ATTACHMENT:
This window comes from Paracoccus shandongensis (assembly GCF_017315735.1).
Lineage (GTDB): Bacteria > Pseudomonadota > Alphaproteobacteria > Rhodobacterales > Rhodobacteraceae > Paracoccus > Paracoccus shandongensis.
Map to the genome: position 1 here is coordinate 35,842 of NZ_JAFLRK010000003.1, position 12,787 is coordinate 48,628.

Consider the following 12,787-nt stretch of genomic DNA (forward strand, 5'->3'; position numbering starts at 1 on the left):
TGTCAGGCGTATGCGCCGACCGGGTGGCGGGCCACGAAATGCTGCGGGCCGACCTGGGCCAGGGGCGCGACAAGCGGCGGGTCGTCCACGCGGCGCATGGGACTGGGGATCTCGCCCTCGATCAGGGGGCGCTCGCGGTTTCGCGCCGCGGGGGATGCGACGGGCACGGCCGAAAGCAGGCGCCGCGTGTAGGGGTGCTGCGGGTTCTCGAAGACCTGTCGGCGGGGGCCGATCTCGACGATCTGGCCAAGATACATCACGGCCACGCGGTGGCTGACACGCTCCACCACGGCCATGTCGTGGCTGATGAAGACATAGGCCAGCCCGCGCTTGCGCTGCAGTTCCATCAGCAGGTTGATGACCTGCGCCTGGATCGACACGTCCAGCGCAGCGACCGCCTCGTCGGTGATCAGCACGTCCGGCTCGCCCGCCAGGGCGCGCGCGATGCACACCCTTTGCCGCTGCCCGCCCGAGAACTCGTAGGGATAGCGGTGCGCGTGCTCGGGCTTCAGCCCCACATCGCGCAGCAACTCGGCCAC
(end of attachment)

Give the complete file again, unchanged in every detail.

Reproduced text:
This window comes from Paracoccus shandongensis (assembly GCF_017315735.1).
Lineage (GTDB): Bacteria > Pseudomonadota > Alphaproteobacteria > Rhodobacterales > Rhodobacteraceae > Paracoccus > Paracoccus shandongensis.
Map to the genome: position 1 here is coordinate 35,842 of NZ_JAFLRK010000003.1, position 12,787 is coordinate 48,628.

Consider the following 12,787-nt stretch of genomic DNA (forward strand, 5'->3'; position numbering starts at 1 on the left):
TGTCAGGCGTATGCGCCGACCGGGTGGCGGGCCACGAAATGCTGCGGGCCGACCTGGGCCAGGGGCGCGACAAGCGGCGGGTCGTCCACGCGGCGCATGGGACTGGGGATCTCGCCCTCGATCAGGGGGCGCTCGCGGTTTCGCGCCGCGGGGGATGCGACGGGCACGGCCGAAAGCAGGCGCCGCGTGTAGGGGTGCTGCGGGTTCTCGAAGACCTGTCGGCGGGGGCCGATCTCGACGATCTGGCCAAGATACATCACGGCCACGCGGTGGCTGACACGCTCCACCACGGCCATGTCGTGGCTGATGAAGACATAGGCCAGCCCGCGCTTGCGCTGCAGTTCCATCAGCAGGTTGATGACCTGCGCCTGGATCGACACGTCCAGCGCAGCGACCGCCTCGTCGGTGATCAGCACGTCCGGCTCGCCCGCCAGGGCGCGCGCGATGCACACCCTTTGCCGCTGCCCGCCCGAGAACTCGTAGGGATAGCGGTGCGCGTGCTCGGGCTTCAGCCCCACATCGCGCAGCAACTCGGCCAC